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II.

Fresh blows the wind, a western wind,
And from the shores of Erin,
Across the wave, a Rover brave
To Binnorie is steering :
Right onward to the Scottish strand
The gallant ship is borne;
The warriors leap upon the land,
And hark! the Leader of the band
Hath blown his bugle horn.
Sing, mournfully, oh! mournfully,
The solitude of Binnorie.

III,

Beside a grotto of their own,
With boughs above them closing,
The seven are laid, and in the shade
They lie like fawns reposing.
But now, upstarting with affright
At noise of man and steed,
Away, they fly to left, to right-
Of your fair household, Father-knight,
Methinks

you

take small heed ! Sing, mournfully, oh! mournfully, The solitude of Binnorie.

IV.

Away the seven fair Campbells fly,
And, over hill and hollow,
With menace proud, and insult loud,
The youthful Rovers follow.
Cried they, “ Your Father loves to roam :
Enough for him to find
The empty house when he comes home;
For us your yellow ringlets comb,
For us be fair and kind!"
Sing, mournfully, oh! mournfully,
The solitude of Binnorie.

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Some close behind, some side by side,
Like clouds in stormy weather ;
They run, and cry, “Nay, let us die,
And let us die together.”
A lake was near; the shore was steep;
There never foot had been ;
They ran, and with a desperate leap
Together plunged into the deep,
Nor ever more were seen.
Sing, mournfully, oh! mournfully,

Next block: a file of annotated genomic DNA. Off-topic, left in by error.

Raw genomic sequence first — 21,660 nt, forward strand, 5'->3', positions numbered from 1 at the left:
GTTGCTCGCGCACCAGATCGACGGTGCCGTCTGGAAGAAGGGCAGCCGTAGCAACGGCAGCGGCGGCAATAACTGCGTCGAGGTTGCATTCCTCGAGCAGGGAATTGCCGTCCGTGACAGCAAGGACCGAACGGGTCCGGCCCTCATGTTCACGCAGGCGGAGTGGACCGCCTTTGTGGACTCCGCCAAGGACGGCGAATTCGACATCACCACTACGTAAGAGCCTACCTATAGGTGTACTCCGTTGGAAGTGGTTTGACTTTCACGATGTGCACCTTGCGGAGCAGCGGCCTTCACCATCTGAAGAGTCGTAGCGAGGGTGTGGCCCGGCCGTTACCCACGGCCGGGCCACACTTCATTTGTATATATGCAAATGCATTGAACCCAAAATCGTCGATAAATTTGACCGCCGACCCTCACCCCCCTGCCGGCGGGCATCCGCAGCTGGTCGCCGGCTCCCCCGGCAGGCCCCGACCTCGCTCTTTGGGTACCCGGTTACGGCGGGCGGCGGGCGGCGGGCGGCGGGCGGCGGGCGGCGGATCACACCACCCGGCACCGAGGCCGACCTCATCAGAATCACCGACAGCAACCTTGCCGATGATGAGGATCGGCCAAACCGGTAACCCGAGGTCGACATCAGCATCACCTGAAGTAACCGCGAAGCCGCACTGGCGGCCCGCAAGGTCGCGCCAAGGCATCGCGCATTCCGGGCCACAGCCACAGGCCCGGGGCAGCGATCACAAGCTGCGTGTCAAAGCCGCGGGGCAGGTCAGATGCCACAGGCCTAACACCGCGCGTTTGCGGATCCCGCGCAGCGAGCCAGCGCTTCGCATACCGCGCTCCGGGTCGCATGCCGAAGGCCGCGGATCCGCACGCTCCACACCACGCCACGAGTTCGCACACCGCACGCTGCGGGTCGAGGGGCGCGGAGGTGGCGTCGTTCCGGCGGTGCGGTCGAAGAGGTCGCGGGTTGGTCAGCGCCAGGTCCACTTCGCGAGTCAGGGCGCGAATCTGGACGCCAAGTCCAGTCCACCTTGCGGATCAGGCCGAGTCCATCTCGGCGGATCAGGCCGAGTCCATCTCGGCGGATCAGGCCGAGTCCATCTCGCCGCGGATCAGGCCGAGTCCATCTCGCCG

The solitude of Binnorie.

VI.

The stream that flows out of the lake,
As through the glen it rambles,
Repeats a moan o'er moss and stone,
For those seven lovely Campbells.
Seven little Islands, green and bare,
Have risen from out the deep :
The fishers say, those sisters fair,
By faeries are all buried there,
And there together sleep.
Sing, mournfully, oh! mournfully,
The solitude of Binnorie.

1804. XIV.

Who fancied what a pretty sight
This Rock would be if edged around
With living snow-drops ? circlet bright!
How glorious to this orchard-ground !
Who loved the little Rock, and set
Upon its head this coronet ?

Was it the humour of a child ?
Or rather of some gentle maid,
Whose brows, the day that she was styled
The shepherd-queen, were thus arrayed ?
Of man mature, or matron sage ?
Or old man toying with his age !

I asked—'twas whispered ; The device
To each and all might well belong :
It is the Spirit of Paradise
That prompts such work, a Spirit strong,
That gives to all the self-same bent
Where life is wise and innocent.

1803. XV.

THE REDBREAST AND BUTTERFLY.

Art thou the bird whom Man loves best,
The pious bird with the scarlet breast,

Our little English Robin ;
The bird that comes about our doors
When Autumn-winds are sobbing ?
Art thou the Peter of Norway Boors ?

Their Thomas in Finland,

And Russia far inland ? The bird, who by some name or other All men who know thee call their brother, The darling of children and men ? Could Father Adam

his

eyes And see this sight beneath the skies, He'd wish to close them again.

*

open

* See Paradise Lost, Book XI., where Adam points out to Eve the ominous sign of the Eagle chasing “two Birds of gayest plume," and the gentle Hart and Hind pursued by their enemy.

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